British Transport Police (BTP)
Ministry of Defence (MOD) Police
Port of Tilbury Constabulary
Channel Isles & Isle of Man Police.
We are not currently accepting applications from officers serving with:
The Civil Nuclear Constabulary (CNC)
National Crime Agency (NCA) (staff with investigative experience but not sworn officers).
FAQs | Police staff and volunteers
A competency is a quality used to measure how well you can do something. An example is 'taking ownership' or ‘innovative and open minded'.
We use competency based interviews as they’re a good way to make sure you can show you have the skills needed to perform the job well.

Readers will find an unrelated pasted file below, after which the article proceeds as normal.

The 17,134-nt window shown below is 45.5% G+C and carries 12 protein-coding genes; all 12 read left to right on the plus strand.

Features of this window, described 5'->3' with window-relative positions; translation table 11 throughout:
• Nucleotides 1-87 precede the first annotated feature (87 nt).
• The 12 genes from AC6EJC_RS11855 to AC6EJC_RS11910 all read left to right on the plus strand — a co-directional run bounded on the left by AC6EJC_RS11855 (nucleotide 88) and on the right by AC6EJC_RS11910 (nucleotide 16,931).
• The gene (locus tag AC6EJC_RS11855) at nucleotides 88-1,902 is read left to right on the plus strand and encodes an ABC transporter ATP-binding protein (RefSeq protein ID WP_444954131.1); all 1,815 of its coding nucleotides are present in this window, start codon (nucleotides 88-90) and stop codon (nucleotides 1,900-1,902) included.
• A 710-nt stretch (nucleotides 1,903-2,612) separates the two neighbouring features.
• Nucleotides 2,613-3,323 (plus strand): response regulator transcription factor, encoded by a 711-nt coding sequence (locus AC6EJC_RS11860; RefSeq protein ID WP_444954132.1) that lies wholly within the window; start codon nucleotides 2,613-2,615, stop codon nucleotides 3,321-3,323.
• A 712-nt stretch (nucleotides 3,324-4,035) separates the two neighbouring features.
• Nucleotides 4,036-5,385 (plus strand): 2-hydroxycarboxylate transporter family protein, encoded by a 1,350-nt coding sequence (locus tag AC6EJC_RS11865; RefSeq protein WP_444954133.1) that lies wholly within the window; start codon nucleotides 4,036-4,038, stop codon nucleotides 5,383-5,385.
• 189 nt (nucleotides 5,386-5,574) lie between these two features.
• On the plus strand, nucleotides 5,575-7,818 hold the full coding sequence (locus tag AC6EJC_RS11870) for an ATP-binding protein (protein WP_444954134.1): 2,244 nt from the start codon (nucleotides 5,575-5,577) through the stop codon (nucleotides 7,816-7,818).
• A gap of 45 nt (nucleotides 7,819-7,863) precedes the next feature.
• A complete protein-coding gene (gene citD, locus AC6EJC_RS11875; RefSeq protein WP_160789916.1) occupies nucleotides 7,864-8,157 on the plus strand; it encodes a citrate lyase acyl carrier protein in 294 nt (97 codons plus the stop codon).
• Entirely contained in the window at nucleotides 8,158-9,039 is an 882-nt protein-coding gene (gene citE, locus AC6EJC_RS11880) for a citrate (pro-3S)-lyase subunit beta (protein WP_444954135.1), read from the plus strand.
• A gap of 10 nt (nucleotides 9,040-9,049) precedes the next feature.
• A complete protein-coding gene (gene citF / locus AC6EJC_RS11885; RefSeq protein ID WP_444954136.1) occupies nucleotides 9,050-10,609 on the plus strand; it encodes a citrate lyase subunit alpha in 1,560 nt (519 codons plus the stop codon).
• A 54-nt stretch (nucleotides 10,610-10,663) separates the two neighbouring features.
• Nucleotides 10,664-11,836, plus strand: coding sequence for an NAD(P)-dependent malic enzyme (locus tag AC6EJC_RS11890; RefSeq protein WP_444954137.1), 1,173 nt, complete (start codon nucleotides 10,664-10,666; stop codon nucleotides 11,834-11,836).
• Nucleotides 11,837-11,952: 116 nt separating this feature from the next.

Every job we advertise comes with a list of competencies, and those that are really important for the role are highlighted on the job description.
Each competency is described in detail so you understand exactly what it means.
You should think of examples from your own background – whether from a previous job, a voluntary role or school – that show you can demonstrate each competency.
Yes, there are no restrictions on how many vacancies you are able to apply for.
Feedback is available for candidates from interview stage. We are not able to provide shortlisting feedback due to the number of vacancies and applicants. Please e-mail to request a copy of your interview notes.
References will be requested after interview, while we also process vetting. Please ensure you have provided valid e-mail addresses for your referees. Employment references are preferred. Any delays in receiving satisfactory references will delay your start date.